In the search for answers to an election result many didn't see coming, Americans have reached a general consensus about the majority of Donald Trump voters. After decades of having their hardships neglected by politicians, their plight ignored by the media, and their lifestyles and values scoffed by "coastal elites," White, rural, working class Americans came out in droves to support the candidate they thought could bring about much-needed change in Washington, D.C. Trump's propensity for mouthing off and his history of sexist comments may have been unsavory, but his supporters ultimately had priorities bigger than keeping it "politically correct." To paint them with broad brushes as sexist, racist, and xenophobic contributed to much of the attitude that underestimated their valid concerns.
But while most Trump supporters may not be the overtly bigoted boors that some have characterized them as, his victory — and, indeed, his entire campaign — has undeniably boosted the "alt-right" from the dark, trolling corners of the internet into the spotlight of mainstream American consciousness.
Chief among the alt-right communities enjoying unprecedented attention is the National Policy Institute, which, despite its stodgy-sounding name, is an organization passionately dedicated to White supremacists ideals.
Over the weekend, the National Policy Institute held its annual conference at the Ronald Reagan Building in Washington, D.C., where founder Richard Spencer, who coined the term alt-right, greeted attendees by exclaiming, "Hail Trump, hail our people, hail victory!" The more than 200-strong crowd responded with cheers and exuberant Nazi salutes. Trump supporter Tila Tequila, a former reality-TV star of Vietnamese descent, later tweeted a photo of her and two White men raising the Nazi salute at the conference, grinning from ear to ear. "Seig Heil!" she wrote in the caption.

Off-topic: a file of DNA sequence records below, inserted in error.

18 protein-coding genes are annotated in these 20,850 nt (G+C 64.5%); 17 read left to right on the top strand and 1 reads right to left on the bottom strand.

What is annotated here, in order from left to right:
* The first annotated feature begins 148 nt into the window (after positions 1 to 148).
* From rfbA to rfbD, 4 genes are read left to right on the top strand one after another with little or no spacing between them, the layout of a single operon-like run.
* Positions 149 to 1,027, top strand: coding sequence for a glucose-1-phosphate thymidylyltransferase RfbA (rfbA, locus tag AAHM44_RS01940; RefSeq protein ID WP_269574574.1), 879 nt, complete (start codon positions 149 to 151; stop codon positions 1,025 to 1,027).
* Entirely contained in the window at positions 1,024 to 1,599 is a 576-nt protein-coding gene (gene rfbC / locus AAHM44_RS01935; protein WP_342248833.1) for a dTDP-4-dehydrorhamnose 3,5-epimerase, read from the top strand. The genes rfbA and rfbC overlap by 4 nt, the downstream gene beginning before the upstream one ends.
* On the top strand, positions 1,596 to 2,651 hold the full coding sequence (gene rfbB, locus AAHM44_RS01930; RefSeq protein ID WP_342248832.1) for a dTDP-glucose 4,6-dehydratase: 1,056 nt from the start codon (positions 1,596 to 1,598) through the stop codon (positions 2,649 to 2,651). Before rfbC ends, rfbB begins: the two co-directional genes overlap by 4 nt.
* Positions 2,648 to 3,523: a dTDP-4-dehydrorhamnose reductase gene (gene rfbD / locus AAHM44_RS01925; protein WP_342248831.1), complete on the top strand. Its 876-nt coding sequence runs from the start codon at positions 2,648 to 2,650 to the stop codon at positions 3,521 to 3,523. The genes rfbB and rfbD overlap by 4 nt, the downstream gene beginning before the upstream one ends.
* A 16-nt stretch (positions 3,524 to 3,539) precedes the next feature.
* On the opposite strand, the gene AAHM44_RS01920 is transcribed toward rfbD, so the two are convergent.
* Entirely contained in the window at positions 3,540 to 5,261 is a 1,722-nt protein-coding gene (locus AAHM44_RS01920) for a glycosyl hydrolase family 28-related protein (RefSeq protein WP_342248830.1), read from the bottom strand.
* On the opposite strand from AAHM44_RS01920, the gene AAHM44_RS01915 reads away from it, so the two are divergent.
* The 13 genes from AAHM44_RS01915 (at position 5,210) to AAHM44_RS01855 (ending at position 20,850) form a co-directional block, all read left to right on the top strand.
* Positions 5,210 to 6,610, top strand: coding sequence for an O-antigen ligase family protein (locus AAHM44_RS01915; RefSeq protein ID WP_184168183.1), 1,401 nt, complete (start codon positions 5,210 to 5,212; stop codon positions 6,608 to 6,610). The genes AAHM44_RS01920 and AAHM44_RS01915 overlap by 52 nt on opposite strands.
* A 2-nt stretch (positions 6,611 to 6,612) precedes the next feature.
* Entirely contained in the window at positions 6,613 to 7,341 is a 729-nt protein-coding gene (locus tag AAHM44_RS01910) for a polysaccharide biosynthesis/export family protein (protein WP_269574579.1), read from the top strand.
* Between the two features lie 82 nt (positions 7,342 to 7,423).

The conference was widely covered by the media, and Spencer, his ilk, and the alt-right fervently analyzed in profiles, including one in Mother Jones that ostensibly called Spencer a "dapper white nationalist."
The seemingly glowing profiles of a man who positioned himself as the leader of this White nationalist movement is problematic, and quite obviously so. (The Los Angeles Times and Mother Jones have both come under fire for them.) But just as problematic is the media's insistence at calling what went down in D.C. on Sunday an "alt-right" conference.
Let's be clear about that. The National Policy Institute event was a gathering of neo-Nazis, headed by neo-Nazi Richard Spencer, attended by neo-Nazis across the country who hooted and hollered as Spencer boomed, "America was, until this last generation, a White country, designed for ourselves and our posterity. It is our creation and our inheritance, and it belongs to us."
Like any political movement, diversity in the alt-right exists. Though they are comprised of communities with differing impulses and motives, the alt-right's core belief, according to the Southern Poverty Law Center, is that "'white identity' is under attack by multicultural forces using 'political correctness' and 'social justice' to undermine white people and 'their' civilization."